When I started out studying Occupational Therapy (OT) I thought I knew what it was. But by the first week I had a pretty good idea I didn't know what it was, no one else knew what it was and it took us all four or more years to find out.
Though I'm still trying to work out what it is.
And, I'm also not alone here.
Why is it that OT is so badly understood? Is it really just suffering from a poor marketing campaign? I think in many ways it is. I've been wanting to write about this for a while but I'm not too sure how to get it all down! And perhaps this clarification is as much for me as it may be for anyone who per chance reads this blog.
It might help if I start out by defining what OT is not:
A. It's Not Basket Weaving. This is an out-dated, out-moded concept that stems from OT's infancy during the Great War. And, if you're an OT working in a Multi-Disciplinary Team you're probably likely to hear this term heckled at you on your first day and every day thereafter (usually from naive nurses or social workers).
Back in the war, nurses used craft, wood work etc. as a way to occupy and rehabilitate wounded soldiers. But while we still have wars - the times, they have changed.
Furthermore, you don't need a FOUR YEAR DEGREE (or PHD if you really like) to teach people how to stitch thatch!
B. It's Not Art Therapy. This, along with Music Therapy tends to fall under a loose category of 'Diversional Therapy.' You can study to be a Diversional Therapist (probably 2 years at TAFE?) though to do these things doesn't always require it. Music, Art and Drama Therapists etc. come from a range of backgrounds and these fields in themselves can be studied to various degrees.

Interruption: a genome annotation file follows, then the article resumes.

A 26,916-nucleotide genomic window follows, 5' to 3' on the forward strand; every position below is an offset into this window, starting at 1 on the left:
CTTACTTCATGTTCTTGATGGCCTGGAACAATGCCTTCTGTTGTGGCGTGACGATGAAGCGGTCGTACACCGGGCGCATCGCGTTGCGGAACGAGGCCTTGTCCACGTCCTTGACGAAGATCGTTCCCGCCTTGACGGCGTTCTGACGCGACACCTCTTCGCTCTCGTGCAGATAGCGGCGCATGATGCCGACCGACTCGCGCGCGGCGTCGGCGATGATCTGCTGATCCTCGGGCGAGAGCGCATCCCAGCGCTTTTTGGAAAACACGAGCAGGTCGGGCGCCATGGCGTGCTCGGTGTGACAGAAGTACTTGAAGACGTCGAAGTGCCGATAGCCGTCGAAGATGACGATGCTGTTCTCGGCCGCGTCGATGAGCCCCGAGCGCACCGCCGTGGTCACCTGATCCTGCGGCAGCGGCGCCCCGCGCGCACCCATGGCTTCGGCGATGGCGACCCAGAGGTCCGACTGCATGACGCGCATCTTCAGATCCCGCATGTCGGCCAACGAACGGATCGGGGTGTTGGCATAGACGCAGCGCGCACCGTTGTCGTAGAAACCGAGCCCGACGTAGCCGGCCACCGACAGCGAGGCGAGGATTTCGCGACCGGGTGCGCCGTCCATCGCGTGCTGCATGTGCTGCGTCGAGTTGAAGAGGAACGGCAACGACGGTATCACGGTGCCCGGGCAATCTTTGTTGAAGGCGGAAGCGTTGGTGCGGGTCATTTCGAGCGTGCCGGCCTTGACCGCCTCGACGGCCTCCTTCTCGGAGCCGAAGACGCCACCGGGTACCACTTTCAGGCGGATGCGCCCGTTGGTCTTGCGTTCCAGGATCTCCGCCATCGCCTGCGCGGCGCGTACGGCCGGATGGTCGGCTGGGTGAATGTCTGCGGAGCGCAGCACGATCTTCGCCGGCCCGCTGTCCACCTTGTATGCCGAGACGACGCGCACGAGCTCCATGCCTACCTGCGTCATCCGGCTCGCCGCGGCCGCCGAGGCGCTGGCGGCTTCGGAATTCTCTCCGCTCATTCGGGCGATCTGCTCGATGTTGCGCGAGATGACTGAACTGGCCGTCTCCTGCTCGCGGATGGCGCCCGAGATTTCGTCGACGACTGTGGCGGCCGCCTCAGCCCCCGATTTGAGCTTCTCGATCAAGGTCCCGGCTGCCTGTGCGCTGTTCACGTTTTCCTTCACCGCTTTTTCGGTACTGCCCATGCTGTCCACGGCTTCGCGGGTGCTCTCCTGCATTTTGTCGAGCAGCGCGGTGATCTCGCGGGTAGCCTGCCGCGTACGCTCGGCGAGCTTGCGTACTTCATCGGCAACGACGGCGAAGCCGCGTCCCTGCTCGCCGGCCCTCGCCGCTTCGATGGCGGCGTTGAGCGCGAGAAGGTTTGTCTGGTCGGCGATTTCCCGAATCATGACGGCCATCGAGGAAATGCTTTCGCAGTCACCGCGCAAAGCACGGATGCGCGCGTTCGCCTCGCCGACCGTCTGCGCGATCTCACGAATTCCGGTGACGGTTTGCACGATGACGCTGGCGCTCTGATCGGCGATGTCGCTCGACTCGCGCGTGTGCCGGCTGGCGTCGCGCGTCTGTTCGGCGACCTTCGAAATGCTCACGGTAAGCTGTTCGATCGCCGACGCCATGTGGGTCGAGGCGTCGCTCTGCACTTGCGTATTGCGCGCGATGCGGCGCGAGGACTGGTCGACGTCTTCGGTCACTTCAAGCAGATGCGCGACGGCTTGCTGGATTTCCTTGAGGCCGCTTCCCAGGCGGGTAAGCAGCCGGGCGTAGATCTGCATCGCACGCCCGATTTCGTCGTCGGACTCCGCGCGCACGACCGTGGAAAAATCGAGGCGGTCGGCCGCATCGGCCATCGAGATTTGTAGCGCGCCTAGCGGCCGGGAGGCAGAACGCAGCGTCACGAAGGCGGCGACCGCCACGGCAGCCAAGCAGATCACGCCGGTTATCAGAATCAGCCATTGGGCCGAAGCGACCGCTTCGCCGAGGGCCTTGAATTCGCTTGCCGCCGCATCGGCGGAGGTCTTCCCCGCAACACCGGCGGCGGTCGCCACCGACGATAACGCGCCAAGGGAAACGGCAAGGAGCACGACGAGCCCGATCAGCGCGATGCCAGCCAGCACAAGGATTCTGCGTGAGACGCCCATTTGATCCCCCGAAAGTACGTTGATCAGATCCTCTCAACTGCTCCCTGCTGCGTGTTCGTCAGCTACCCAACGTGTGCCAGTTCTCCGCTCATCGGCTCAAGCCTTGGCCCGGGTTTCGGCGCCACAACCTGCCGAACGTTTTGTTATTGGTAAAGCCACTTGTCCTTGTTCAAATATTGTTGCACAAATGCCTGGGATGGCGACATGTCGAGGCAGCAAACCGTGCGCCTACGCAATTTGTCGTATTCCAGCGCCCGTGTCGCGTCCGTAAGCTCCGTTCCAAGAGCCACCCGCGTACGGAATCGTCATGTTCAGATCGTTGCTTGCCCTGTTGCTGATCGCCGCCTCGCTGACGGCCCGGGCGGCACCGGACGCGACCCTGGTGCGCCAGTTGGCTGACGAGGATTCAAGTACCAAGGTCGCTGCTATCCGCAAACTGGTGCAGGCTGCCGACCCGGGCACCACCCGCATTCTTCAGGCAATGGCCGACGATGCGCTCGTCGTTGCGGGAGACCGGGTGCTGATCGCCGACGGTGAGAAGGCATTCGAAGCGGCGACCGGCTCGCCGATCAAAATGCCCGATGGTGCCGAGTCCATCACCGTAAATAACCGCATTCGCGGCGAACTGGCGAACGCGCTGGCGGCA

C. It's Not Nursing. With every respect to nurses, OT is it's own Allied Health discipline. Nurses can not be OT's just as OT's can not be nurses. This annoys the proud part of me the most.
I never wanted to be a nurse. I am not a nurse. OT comes with its own foundations, its own beliefs, its own framework. Without proper training, a nurse could not perform a Functional Capacity Assessment just as an OT couldn't jab a needle in your arm.
D. It's Not getting people back to work. And it isn't Occupational Health and Safety. For sure, this is a part of it and we must work within Health and Safety Guidelines, though OT is much more, Or less, depending where you're working. But by and large, getting people back to work is really a fraction of what drives the therapist.
E. It's Not acting with a 'Red Hat.' In the UK, this term is often used toward OT's, especially in community settings. And this same idea apllies all over the world though the terms might be different.
The term 'Red Hat' stems from some crazy view of the OT as 'clown' - as the one who entertains. No! No! No! This is not the function of the OT. OT's do not entertain. They will not perform for you (unless you pay them handsomely in favoured grocery items) and they will not clean up your dishes - although, because they're so nice, they usually do get lumped with the coffee cups.
F. It's Not a cereal endorsed by Ian Thorpe.
G. It's Not IT. It's OT (stoopid :p)
OK. OT. Where does this leave us then? Well, we've narrowed the field by saying some of the things that OT isn't. How do we say what it is? We'll save that for the next post...